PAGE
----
What Was Your Name Down River is”…a fast-paced weird western with a great sense of setting and voice.”
What Was Your Name Downriver? Takes of Shattered Frontier
by Anthony Lowe
TALES OF SIX-GUNS AND SORCERY!
Evaline Cartwright, an apathetic bounty hunter, and runaway Trivan Esterhazy are newly-met on a riverboat heading north out of the violence of the gold fields and back towards civilization, but a rogue mage and mutinous passengers have ensured their rather hasty alliance.
Beset by foul magicks, the women will have to navigate hostile country together, using their wits and weaponry both, to have any chance of reaching their destination alive.
What Was Your Name Downriver? is an introduction to The Shattered Frontier, a Tolkien-esque fantasy world that has advanced into an age of steam, gunslingers and gold rushes. Follow Evaline and Trivan in their adventures across one of the most hostile counties in the land, replete with scoundrels of all shapes, sizes, and magickal ability.
What Was Your Name Downriver?, a novella
“The Horse Thieves of Ariasun County,” a short story
“Gunfight at the Thornmount Colossus,” a short story ***Runner-Up for the 2016 Baen Books Fantasy-Adventure Award***
What Was Your Name Downriver by Anthony Lowe is a fast-paced weird western with a great sense of setting and voice. It starts with two people—Evaline Cartwright and Trivan Esterhazy—who meet on a riverboat on a frontier. The early scenes on the riverboat do a lot of scene-setting and character-setting which pays off as the book ramps up.
Cartwright is a bounty hunter who’s been around a bit and knows the score. Trivan’s a runaway from home, a half-rath forced to run after the death of her father. Both characters develop a solid rapport quite quickly as they try to protect each other.
One aspect I feel helps a weird western feel like its own subgenre is the voice. Lowe has a great grasp on this. It’s more than just the phrases, like iron in lieu of pistol, or lawkeeper, but those help. It’s the idiosyncratic uses of language that give a weird western a particular feel.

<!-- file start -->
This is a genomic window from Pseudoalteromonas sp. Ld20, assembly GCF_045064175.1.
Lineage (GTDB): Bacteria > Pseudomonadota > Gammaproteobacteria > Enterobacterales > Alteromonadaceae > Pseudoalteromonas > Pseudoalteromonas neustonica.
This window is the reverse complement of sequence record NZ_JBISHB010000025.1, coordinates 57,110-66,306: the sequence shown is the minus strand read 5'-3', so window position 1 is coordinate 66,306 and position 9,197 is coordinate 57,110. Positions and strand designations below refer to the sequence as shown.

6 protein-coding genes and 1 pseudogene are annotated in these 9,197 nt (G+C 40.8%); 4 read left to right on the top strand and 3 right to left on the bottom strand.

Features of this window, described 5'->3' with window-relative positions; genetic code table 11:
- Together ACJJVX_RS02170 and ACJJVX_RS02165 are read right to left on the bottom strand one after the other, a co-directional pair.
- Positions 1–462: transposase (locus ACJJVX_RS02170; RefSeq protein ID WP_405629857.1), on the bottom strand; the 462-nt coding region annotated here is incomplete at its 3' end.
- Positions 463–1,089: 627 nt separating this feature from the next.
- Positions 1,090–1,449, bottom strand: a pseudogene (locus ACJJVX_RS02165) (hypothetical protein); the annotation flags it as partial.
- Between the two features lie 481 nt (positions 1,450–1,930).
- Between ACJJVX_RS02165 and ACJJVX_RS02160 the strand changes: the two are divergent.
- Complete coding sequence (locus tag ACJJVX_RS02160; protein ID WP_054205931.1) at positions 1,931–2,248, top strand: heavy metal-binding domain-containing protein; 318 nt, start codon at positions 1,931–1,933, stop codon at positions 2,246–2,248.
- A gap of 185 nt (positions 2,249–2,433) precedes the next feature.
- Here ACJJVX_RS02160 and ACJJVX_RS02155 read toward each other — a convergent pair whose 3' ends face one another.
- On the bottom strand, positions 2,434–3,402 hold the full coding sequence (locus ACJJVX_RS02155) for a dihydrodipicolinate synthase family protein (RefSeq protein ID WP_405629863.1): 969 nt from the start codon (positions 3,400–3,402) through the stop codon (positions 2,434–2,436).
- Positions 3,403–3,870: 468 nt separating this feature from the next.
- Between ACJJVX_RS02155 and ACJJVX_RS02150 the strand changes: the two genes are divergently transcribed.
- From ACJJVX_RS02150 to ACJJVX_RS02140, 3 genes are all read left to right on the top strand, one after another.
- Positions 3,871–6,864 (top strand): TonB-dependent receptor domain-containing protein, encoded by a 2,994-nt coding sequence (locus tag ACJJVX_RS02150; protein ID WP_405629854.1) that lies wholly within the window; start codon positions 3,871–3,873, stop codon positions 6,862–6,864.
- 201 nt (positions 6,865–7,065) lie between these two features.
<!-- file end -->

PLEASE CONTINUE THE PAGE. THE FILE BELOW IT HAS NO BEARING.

“Tell you what I heard,” said one of the men, waiting his turn. “Feller gets stopped by a lawkeeper near Little Horn. Middle of the night. He gets stopped on account of the five or maybe six, ‘rathlings tied up in his cart. Lawkeeper shines a light, sees the tears in the young’uns eyes and their little knifey ears. ‘What is the meaning of this?’ asks the lawkeeper. He’s reachin’ for his gun at this point, I think.
The man with the cart, he just can’t stop smiling. He just looks at the lawkeeper and says, ‘A kindness, mister. A kindness. These children is without their parents. Orphans,’ this man keeps saying. ‘Orphans, believe you me.’ The lawkeeper ain’t buying it. He asks the man, ‘How do you know them ‘raths is orphans? How do you know?’
And the man with the cart replies, and he’s still smiling when he says, ‘I know they’s orphans ‘cause I killed their parents myself.”
The dice tumbled off the deck and plucked the surface of the water as they disappeared forever.
“Damnation,” another man said. “That’s why you aim for the wall, girl.” He slapped the outside of the pilothouse. “The wall.”
The magic in this setting is wild, chaotic, and intense. Spellcasting will wipe out all the wildlife in an area. Certain iron enchantments can deflect some level of magic, but up against those who can ignore the laws of reality, there aren’t a lot of defenses.
The spells used don’t seem to quite work as the mage hopes. Some of the tensest scenes included an attempt to communicate with the mage who had burned out the brains of everyone who lived in a village by getting the mage’s thralls to do specific things.
Surely it was a clear sign of insanity to be able to look upon a mass of walking corpses with their eye burned out and improvised weapons in their hands and to be able to say with absolute certainty, “Well, this is familiar.”
The book is short and lean, with no space for digressions, but as a novella it packs quite a punch. This book has an excellent concept of its setting and characters, and uses them to its fullest. Its voice is strong and Lowe knows what he wants out of the book. I enjoyed it a lot.
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I’m a mid-30s nerd, married, with two kids. Also two cats–Cathulhu and Necronomicat.
I like, in no particular order, tabletop gaming, board games, arguing over books, ancient history and religion, and puns.
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